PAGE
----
Jason Leffler death reflects dirt track dangers

NASCAR deserves praise for the way officials reacted to safety concerns following the death of its signature star, Dale Earnhardt, in 2001.

But dirt tracks remain in a time warp, largely unregulated and a pit of dangerous mayhem for drivers chasing speed.

Jason Leffler, 37, became the latest casualty when he was killed last week during a sprint-car race at Bridgeport Speedway dirt track in New Jersey. The New York Times reported that Leffler became at least the sixth driver to die in a crash on a dirt track in the last 13 months.

The Delaware County (Pa.) Medical Examiner ruled that Leffler died from a neck injury he sustained after his car hit a wall.

Many NASCAR regulars — most notably Tony Stewart and Kenny Wallace — are huge fans of dirt tracks and spend as much time as possible competing in local events throughout the country.

But others won't, for obvious reasons.

"I'm not gonna say I never have, but I don't very often because they don't have SAFER barriers and they don't have the safety standards that we have here in NASCAR," defending Sprint Cup champion Brad Keselowski said.

"I'm pretty sure safety has taken some pretty big leaps forward since 1970-sometihng, and I think that's the issue facing safety at most local tracks.

"Obviously, it's not a simple issue. They have funding limitations that kind of plague that level, but I'm nervous for anyone that races at those levels because I know what happens if something goes wrong and those safety standards aren't there.''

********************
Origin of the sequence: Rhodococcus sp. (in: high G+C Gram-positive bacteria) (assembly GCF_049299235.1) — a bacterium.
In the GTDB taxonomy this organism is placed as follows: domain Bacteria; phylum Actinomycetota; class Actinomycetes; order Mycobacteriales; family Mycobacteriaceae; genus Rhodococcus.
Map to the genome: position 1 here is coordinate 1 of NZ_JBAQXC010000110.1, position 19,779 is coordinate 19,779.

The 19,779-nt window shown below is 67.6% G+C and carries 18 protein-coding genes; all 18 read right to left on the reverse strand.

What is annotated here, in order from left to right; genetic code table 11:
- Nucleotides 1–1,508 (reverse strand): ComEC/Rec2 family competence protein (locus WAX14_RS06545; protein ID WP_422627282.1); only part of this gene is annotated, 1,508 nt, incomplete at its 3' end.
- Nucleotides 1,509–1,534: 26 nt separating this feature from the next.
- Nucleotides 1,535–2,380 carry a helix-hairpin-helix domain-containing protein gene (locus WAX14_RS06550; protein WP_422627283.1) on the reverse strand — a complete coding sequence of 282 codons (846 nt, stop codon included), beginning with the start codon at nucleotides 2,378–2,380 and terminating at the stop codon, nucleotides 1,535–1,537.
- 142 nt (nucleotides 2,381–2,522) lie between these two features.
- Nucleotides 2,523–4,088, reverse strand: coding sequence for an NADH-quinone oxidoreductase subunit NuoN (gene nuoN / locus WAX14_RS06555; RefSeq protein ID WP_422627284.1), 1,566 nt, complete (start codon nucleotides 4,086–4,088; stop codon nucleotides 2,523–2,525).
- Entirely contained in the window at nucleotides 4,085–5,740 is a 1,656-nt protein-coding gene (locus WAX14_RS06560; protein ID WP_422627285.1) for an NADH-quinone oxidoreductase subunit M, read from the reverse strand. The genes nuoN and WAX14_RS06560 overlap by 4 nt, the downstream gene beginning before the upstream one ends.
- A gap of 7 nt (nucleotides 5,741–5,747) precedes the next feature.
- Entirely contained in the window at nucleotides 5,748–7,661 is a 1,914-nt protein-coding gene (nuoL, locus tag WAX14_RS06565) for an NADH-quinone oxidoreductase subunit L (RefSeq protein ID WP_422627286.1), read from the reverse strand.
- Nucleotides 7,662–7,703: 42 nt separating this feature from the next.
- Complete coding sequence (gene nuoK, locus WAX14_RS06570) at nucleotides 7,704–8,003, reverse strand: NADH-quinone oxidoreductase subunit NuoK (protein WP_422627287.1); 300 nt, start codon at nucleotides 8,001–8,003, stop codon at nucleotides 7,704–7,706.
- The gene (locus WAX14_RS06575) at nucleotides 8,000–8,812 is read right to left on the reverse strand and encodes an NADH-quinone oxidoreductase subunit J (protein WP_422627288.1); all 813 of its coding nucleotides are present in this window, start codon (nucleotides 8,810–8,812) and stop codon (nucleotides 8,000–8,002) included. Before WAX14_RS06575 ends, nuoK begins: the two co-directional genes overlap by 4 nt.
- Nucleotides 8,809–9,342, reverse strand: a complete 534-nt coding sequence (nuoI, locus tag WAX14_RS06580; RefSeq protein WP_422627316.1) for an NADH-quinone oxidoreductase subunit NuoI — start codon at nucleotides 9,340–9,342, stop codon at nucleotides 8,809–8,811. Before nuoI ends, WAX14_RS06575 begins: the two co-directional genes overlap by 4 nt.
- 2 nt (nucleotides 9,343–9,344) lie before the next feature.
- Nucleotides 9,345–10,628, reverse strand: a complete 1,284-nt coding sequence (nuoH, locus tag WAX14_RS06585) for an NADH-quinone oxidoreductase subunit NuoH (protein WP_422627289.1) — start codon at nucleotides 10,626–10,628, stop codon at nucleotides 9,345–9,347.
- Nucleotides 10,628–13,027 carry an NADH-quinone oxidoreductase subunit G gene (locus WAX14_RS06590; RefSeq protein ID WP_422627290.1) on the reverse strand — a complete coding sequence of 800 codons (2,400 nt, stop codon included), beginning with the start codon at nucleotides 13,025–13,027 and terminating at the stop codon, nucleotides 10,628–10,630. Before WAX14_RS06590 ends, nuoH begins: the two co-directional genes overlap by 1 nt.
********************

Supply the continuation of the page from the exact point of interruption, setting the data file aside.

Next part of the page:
It's a matter-of-fact situation involving economics. Racetrack owners at these local tracks can't afford modern safety equipment, Protection devices like a head-and-neck restraint system aren't required, and safety regulations that are standard in NASCAR and IndyCar aren't in play either.

"The safety standards at local short tracks are out of control. They're dismal," Keselowski said. "But we still go on and we keep racing because that's what we do as racers and we'll race here today and we'll race at the next short track on a Friday or Saturday night that doesn't have those things — someone will — because that's the love and passion that we have for this sport, and what makes it what it is.

"It's a shame that our industry is reactive, and I wish it wasn't. That's a much bigger piece than NASCAR — that's the whole industry of racing. We have a tendency to wait until something bad happens before we fix things, and we need to stop that."

Bu that will take money, and that is always an issue. Leffler died in an event competing for a $7,000 top prize.

"Of course, it's scary," Clint Bowyer said, "but we're all racers and we love to go to the race track just like he [Leffler] did and compete. It's what we've done our whole lives, and it's probably not going to stop now."

Read George Diaz's blog at OrlandoSentinel.com/enfuego or e-mail him at gdiaz@orlandosentinel.com

Daytona makeover

The proposed makeover at Daytona International Speedway got an official nod Tuesday when the International Speedway Corporation approved funding to redevelop the frontstretch.

The multi-year project will break ground on July 5, 2013, and is targeted for completion in January 2016, in conjunction with the 54th Rolex 24 At Daytona and the Daytona 500.

Costs are expected to run between $375 million to $400 million.

"In our 50 years we've never made this kind of investment," Speedway president Joie Chitwood said.